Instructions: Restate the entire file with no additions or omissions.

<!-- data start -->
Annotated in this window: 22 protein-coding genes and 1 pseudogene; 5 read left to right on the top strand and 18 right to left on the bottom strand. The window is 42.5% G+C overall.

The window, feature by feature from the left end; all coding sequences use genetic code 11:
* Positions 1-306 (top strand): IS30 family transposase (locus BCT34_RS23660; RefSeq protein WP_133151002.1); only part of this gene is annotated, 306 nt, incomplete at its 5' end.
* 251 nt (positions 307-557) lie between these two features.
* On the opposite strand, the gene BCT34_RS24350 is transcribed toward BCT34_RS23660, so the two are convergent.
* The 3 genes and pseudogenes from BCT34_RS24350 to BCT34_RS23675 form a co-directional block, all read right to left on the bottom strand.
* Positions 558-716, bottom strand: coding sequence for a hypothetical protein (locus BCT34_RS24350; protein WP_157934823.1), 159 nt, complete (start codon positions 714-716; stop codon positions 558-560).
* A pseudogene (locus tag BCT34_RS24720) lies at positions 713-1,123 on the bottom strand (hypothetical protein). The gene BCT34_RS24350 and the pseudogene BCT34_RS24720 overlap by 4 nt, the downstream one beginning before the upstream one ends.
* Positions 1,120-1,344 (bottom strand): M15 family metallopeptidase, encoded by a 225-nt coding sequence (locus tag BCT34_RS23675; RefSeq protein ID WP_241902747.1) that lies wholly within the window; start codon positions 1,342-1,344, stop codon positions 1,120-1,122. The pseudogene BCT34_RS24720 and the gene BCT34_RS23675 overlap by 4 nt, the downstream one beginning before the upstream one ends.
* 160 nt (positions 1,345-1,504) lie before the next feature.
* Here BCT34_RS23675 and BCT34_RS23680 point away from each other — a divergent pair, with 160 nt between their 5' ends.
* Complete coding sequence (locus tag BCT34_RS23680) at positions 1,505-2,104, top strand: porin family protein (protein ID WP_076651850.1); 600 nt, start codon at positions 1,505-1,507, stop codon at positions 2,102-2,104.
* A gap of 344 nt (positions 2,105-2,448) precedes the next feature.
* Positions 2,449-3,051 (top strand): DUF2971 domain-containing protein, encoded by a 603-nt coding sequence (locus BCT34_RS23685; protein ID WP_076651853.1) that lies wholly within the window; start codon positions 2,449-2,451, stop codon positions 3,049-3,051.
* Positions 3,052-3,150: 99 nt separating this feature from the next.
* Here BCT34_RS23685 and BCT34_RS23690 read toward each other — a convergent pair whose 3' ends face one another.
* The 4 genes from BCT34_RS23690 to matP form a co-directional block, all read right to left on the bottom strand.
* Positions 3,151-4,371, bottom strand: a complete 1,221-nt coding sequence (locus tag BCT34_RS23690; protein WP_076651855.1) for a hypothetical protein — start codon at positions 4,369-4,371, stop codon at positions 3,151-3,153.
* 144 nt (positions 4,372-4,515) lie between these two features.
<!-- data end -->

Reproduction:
Annotated in this window: 22 protein-coding genes and 1 pseudogene; 5 read left to right on the top strand and 18 right to left on the bottom strand. The window is 42.5% G+C overall.

The window, feature by feature from the left end; all coding sequences use genetic code 11:
* Positions 1-306 (top strand): IS30 family transposase (locus BCT34_RS23660; RefSeq protein WP_133151002.1); only part of this gene is annotated, 306 nt, incomplete at its 5' end.
* 251 nt (positions 307-557) lie between these two features.
* On the opposite strand, the gene BCT34_RS24350 is transcribed toward BCT34_RS23660, so the two are convergent.
* The 3 genes and pseudogenes from BCT34_RS24350 to BCT34_RS23675 form a co-directional block, all read right to left on the bottom strand.
* Positions 558-716, bottom strand: coding sequence for a hypothetical protein (locus BCT34_RS24350; protein WP_157934823.1), 159 nt, complete (start codon positions 714-716; stop codon positions 558-560).
* A pseudogene (locus tag BCT34_RS24720) lies at positions 713-1,123 on the bottom strand (hypothetical protein). The gene BCT34_RS24350 and the pseudogene BCT34_RS24720 overlap by 4 nt, the downstream one beginning before the upstream one ends.
* Positions 1,120-1,344 (bottom strand): M15 family metallopeptidase, encoded by a 225-nt coding sequence (locus tag BCT34_RS23675; RefSeq protein ID WP_241902747.1) that lies wholly within the window; start codon positions 1,342-1,344, stop codon positions 1,120-1,122. The pseudogene BCT34_RS24720 and the gene BCT34_RS23675 overlap by 4 nt, the downstream one beginning before the upstream one ends.
* 160 nt (positions 1,345-1,504) lie before the next feature.
* Here BCT34_RS23675 and BCT34_RS23680 point away from each other — a divergent pair, with 160 nt between their 5' ends.
* Complete coding sequence (locus tag BCT34_RS23680) at positions 1,505-2,104, top strand: porin family protein (protein ID WP_076651850.1); 600 nt, start codon at positions 1,505-1,507, stop codon at positions 2,102-2,104.
* A gap of 344 nt (positions 2,105-2,448) precedes the next feature.
* Positions 2,449-3,051 (top strand): DUF2971 domain-containing protein, encoded by a 603-nt coding sequence (locus BCT34_RS23685; protein ID WP_076651853.1) that lies wholly within the window; start codon positions 2,449-2,451, stop codon positions 3,049-3,051.
* Positions 3,052-3,150: 99 nt separating this feature from the next.
* Here BCT34_RS23685 and BCT34_RS23690 read toward each other — a convergent pair whose 3' ends face one another.
* The 4 genes from BCT34_RS23690 to matP form a co-directional block, all read right to left on the bottom strand.
* Positions 3,151-4,371, bottom strand: a complete 1,221-nt coding sequence (locus tag BCT34_RS23690; protein WP_076651855.1) for a hypothetical protein — start codon at positions 4,369-4,371, stop codon at positions 3,151-3,153.
* 144 nt (positions 4,372-4,515) lie between these two features.